In North America, we have been trained to assume that if a process does not come easily to us, there must be something wrong. From the way we use technology, to the way we make shopping decisions, and even the way we learn and work, we often assume that struggle is bad. Everything should be intuitive and simple, with clear and easy steps toward achieving your goals or receiving whatever you want.
When we apply this mindset to Christianity, we start to assume that if the Christian life ever seems hard, there must be a problem. This, in spite of the many words of Jesus and the apostles that indicate we will face difficulty and obstacles in living according to the gospel.
Christianity and the Runner’s High
It is true that, while sins and struggles may hinder us, they do not define us. The author of Hebrews puts it this way: Let us lay aside every hindrance and the sin that so easily ensnares us (Heb. 12:1, CSB). I love the emphasis here on casting off weights, putting struggles and obstacles behind us, untangling ourselves from the sins that would cause us to slip up.
Christians still slip and fall, but we should be best known for running. We are saints who sometimes sin, or racers who sometimes stumble. But sins and struggles no longer define us. The Christian is not defined by the sins of the past, nor the struggle of the present, but by the vision of the future. You see the finish line, and you run to win the prize.
I’ve never run a marathon, but friends tell me there’s a certain moment after you’ve been running several miles when a sense of euphoria and exhilaration kicks in. You begin to think: I am really doing this, and it is fantastic!
This phenomenon has a name: the “runner’s high.” It takes place when the endorphins begin to work on your body (due to the pain you’re inflicting on yourself). Once they are deployed, you feel happy when running. It usually comes in at around four or five miles. (To be clear, I don’t know what this is like. Last time I ran a 5K, I nearly threw up and passed out!)
Many people believe the Christian life should always feel like the “runner’s high”—that the struggle toward holiness and the fight against sin should always be inspiring.
We need to revisit the assumption that struggle is bad. Otherwise, we are likely to get discouraged in the spiritual race.
Struggle is not an anomaly for the Christian. While struggle may not define us, it is part of what it means to run.
Most of us understand there are times when you are engaged in work that makes your muscles ache. After a certain amount of exertion, you begin to feel inspired. But this feeling of inspiration is fleeting. It comes on the other side of serious and sustained struggle. And it does not last forever.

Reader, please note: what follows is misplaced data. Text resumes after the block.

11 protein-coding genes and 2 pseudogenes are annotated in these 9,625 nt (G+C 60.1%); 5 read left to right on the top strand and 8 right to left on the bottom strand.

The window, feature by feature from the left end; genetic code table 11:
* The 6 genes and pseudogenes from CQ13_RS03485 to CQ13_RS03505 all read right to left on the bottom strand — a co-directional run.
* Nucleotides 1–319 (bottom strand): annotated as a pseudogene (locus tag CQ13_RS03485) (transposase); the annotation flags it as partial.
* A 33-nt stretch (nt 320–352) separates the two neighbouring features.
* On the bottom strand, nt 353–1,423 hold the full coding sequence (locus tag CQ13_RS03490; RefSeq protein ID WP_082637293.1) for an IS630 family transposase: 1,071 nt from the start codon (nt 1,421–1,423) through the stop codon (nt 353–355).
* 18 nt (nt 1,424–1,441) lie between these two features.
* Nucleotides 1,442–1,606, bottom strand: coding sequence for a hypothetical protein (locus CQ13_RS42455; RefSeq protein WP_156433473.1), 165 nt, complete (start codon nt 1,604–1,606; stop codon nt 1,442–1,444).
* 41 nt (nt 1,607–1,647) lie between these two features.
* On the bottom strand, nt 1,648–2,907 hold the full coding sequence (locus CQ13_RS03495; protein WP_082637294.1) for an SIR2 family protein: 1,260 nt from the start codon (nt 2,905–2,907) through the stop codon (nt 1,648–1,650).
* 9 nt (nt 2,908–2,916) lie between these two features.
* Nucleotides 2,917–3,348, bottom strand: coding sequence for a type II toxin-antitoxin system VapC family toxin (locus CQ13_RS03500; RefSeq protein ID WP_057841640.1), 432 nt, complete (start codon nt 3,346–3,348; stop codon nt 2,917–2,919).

Struggle-Free Christian Life?
In a recent article in Touchstone, Robin Phillips opposes the idea that the Christian life should be free from struggle:
“Their underlying theme is the erroneous notion that when the Holy Spirit moves in a person’s heart, he always enables the individual to achieve complete victory over sin—where ‘victory’ is taken to mean the end of protracted struggle, especially struggle involving frustration, confusion, and occasional setbacks. According to this line of thinking, the presence of difficulty is a sign that God’s life-giving power is not operative in a person.”
Phillips contrasts this notion with that of ancient Christianity, which “saw comfort as a danger and put a high premium on spiritual struggle.” He also sees a cultural force at work. American teachers seek to minimize struggle whenever possible, but in other parts of the world, struggle is viewed differently:
“[Japanese teachers] believe that struggle is an integral part of the learning process. They will intentionally set their students math problems that are too hard for them and that the teachers know will result in mistakes. But they do this anyway to force the students to struggle. According to the mindset in Japan (and much of east Asia), the successful student is not the one who gets his work done with ease, but the one who persists in his work despite frustration and failure.”
What does this mean for Christians today? We should never pit the work of the Spirit against the struggle toward godliness.
“Within the context of a Spirit-filled life, struggle can play a positive role, as we literally exercise ourselves toward godliness (1 Tim. 4:7) and follow Christ’s example of running the race with endurance. . . . By keeping our eyes fixed on Jesus our goal, and the joy that is set before us as the end when we are fully united with him, we can find the energy we need to get right back up and keep struggling. Before our spiritual muscles are fully developed (and even afterwards), we may stumble and fall more times than we can count, but what do we do? We get up and keep struggling, fixing our gaze on Christ.”
I appreciate the song from Tenth Avenue North that says: “Hallelujah! We are free to struggle. We’re not struggling to be free.” The gospel indicative (that we don’t have to struggle to be free) precedes the gospel imperative (that we are freed now to struggle).
We shouldn’t expect to feel the “runner’s high” all the time while we run the race. The spiritual life will often feel difficult. But we run with joy because the Spirit is working in and through us, and running is the sign that we are in the race.